By Michelle Hough, communications officer for Caritas Internationalis
It’s only when something bad happens that we’re reminded of places which don’t usually feature high in our thoughts or on the news agenda. Many people probably don’t know much about Kyrgyzstan, and have even less idea why people are being killed in the streets at the moment.
There’s no national Caritas in Kyrgyzstan, but I phoned the Bishop of Bishkek this morning to offer the solidarity of the confederation ahead of a Caritas small team arriving in the country at the weekend.
“At the moment the situation is stalled and there’s no opening for dialogue,” said Bishop Nikolaus Messmer.
News reports say that almost 200 people have been killed and around 300,000 people injured in the violence in southern Kyrgyzstan over the past week.
The Holy See Ambassador to Kyrgyzstan, Archbishop Miguel Maury Buendia, told Vatican radio, “In Osh, there is a situation of absolute humanitarian catastrophe: There are no lights, no gas, no water and no food in the markets.”
Frustratingly, it’s not easy to find a precise reason why the violence broke out between Kyrgyzs and Uzbeks. One report from 6th June – before the outbreak of violence – says residents of two villages on the border of a Kyrgyz-Uzbek enclave in the Ferghana Valley had clashed in a land dispute. Others trace the violence back to the instability caused by the president being overthrown in April.
How can a fight between two villages affect the lives of hundreds of thousands of people? Leave cities smouldering and people running for their lives in fear? Deprive children of their parents? Leave people without homes for years to come and create yet another refugee crisis where people end up living in camps, relying on aid agencies and having no power over their lives and futures?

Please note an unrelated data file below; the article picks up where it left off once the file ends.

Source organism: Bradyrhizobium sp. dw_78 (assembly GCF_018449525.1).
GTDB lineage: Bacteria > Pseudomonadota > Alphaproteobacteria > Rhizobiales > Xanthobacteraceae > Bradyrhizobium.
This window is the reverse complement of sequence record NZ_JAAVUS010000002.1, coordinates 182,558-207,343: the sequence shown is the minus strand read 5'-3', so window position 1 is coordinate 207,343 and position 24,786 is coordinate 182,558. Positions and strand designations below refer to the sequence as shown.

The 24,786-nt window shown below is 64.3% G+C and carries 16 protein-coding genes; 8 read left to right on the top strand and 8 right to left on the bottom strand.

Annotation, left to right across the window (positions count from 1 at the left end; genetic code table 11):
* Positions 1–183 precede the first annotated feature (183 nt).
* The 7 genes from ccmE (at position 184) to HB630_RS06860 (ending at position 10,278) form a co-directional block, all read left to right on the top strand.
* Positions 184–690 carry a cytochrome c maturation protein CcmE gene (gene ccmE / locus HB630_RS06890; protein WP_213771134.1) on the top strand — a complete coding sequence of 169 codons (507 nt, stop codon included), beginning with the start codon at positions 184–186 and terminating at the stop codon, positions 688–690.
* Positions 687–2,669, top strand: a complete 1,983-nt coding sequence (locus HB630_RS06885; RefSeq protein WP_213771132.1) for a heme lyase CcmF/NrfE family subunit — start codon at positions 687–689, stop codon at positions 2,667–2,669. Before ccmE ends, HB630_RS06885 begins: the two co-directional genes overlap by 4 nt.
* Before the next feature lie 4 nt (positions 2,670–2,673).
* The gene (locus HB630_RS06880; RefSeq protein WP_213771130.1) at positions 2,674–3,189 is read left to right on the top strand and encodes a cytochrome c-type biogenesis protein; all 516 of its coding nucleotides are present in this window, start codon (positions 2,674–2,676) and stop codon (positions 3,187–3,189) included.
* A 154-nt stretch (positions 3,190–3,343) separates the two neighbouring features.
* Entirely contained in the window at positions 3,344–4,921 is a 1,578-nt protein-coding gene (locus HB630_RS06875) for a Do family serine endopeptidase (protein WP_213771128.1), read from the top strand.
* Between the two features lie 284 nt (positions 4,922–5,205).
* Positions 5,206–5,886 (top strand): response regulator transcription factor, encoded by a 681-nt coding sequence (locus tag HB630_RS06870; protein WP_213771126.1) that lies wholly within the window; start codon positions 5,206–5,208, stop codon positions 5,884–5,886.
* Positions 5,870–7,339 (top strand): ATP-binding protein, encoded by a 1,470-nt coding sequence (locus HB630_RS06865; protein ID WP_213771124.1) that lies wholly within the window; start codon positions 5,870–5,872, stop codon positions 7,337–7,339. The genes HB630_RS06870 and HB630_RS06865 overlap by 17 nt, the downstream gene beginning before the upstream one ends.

Even though Kyrgyzstan is being described as an “immense crisis”, the news cycle is already moving on. Meanwhile, World Refugee Day on Sunday reminds us that tens of millions of people are in refugee situations around the world just like the Uzbeks and Kyrgyzs. For many of us, complicated refugee situations in Colombia, Bhutan, Sudan, Liberia and many other places rarely feature in our thoughts.
“Let’s pray over the next few days that the situation calms down and the people start to receive aid,” says Bishop Messmer.
Yes we can pray. The Caritas team will also see in which other ways we can help when they arrive and will offer the solidarity of the confederation’s 165 member organisations. Aid agencies can take food, blankets, water, tents and hygiene kits to the refugees during the initial stage of the crisis. But how can we help create peace in the world when a fight between so few can lead to so many damaged lives?
Pope Paul VI said that with training and guidance that promotes economic progress people’s lives will get better in the long run.
“Then the bonds of solidarity will endure, even when the aid programmes are past and gone. It is not plain to all that closer ties of this sort will contribute immeasurably to the preservation of world peace?” said Pope Paul.